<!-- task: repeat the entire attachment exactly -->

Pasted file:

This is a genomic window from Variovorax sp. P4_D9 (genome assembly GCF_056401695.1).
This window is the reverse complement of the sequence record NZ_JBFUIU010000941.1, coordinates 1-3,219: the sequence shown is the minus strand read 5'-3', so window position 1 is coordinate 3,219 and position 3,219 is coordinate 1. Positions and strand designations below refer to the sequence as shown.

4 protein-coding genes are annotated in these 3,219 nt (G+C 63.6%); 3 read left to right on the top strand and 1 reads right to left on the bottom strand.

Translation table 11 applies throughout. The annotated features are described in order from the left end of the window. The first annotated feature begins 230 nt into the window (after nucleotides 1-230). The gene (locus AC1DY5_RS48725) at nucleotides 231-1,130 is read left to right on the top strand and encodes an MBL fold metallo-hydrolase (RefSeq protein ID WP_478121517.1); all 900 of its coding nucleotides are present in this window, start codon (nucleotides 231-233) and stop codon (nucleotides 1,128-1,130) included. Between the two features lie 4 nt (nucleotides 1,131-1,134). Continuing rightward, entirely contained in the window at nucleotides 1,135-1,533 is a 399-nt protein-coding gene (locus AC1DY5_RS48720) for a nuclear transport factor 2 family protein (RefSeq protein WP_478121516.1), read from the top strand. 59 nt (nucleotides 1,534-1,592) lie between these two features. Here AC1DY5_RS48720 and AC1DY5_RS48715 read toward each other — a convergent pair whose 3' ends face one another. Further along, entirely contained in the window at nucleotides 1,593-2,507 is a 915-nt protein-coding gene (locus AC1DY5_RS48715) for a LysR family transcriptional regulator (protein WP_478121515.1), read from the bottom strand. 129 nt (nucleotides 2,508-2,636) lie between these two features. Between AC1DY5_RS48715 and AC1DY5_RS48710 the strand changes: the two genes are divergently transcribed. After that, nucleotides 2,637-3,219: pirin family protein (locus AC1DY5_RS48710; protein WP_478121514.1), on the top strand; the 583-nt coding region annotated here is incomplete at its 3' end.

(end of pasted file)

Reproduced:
This is a genomic window from Variovorax sp. P4_D9 (genome assembly GCF_056401695.1).
This window is the reverse complement of the sequence record NZ_JBFUIU010000941.1, coordinates 1-3,219: the sequence shown is the minus strand read 5'-3', so window position 1 is coordinate 3,219 and position 3,219 is coordinate 1. Positions and strand designations below refer to the sequence as shown.

4 protein-coding genes are annotated in these 3,219 nt (G+C 63.6%); 3 read left to right on the top strand and 1 reads right to left on the bottom strand.

Translation table 11 applies throughout. The annotated features are described in order from the left end of the window. The first annotated feature begins 230 nt into the window (after nucleotides 1-230). The gene (locus AC1DY5_RS48725) at nucleotides 231-1,130 is read left to right on the top strand and encodes an MBL fold metallo-hydrolase (RefSeq protein ID WP_478121517.1); all 900 of its coding nucleotides are present in this window, start codon (nucleotides 231-233) and stop codon (nucleotides 1,128-1,130) included. Between the two features lie 4 nt (nucleotides 1,131-1,134). Continuing rightward, entirely contained in the window at nucleotides 1,135-1,533 is a 399-nt protein-coding gene (locus AC1DY5_RS48720) for a nuclear transport factor 2 family protein (RefSeq protein WP_478121516.1), read from the top strand. 59 nt (nucleotides 1,534-1,592) lie between these two features. Here AC1DY5_RS48720 and AC1DY5_RS48715 read toward each other — a convergent pair whose 3' ends face one another. Further along, entirely contained in the window at nucleotides 1,593-2,507 is a 915-nt protein-coding gene (locus AC1DY5_RS48715) for a LysR family transcriptional regulator (protein WP_478121515.1), read from the bottom strand. 129 nt (nucleotides 2,508-2,636) lie between these two features. Between AC1DY5_RS48715 and AC1DY5_RS48710 the strand changes: the two genes are divergently transcribed. After that, nucleotides 2,637-3,219: pirin family protein (locus AC1DY5_RS48710; protein WP_478121514.1), on the top strand; the 583-nt coding region annotated here is incomplete at its 3' end.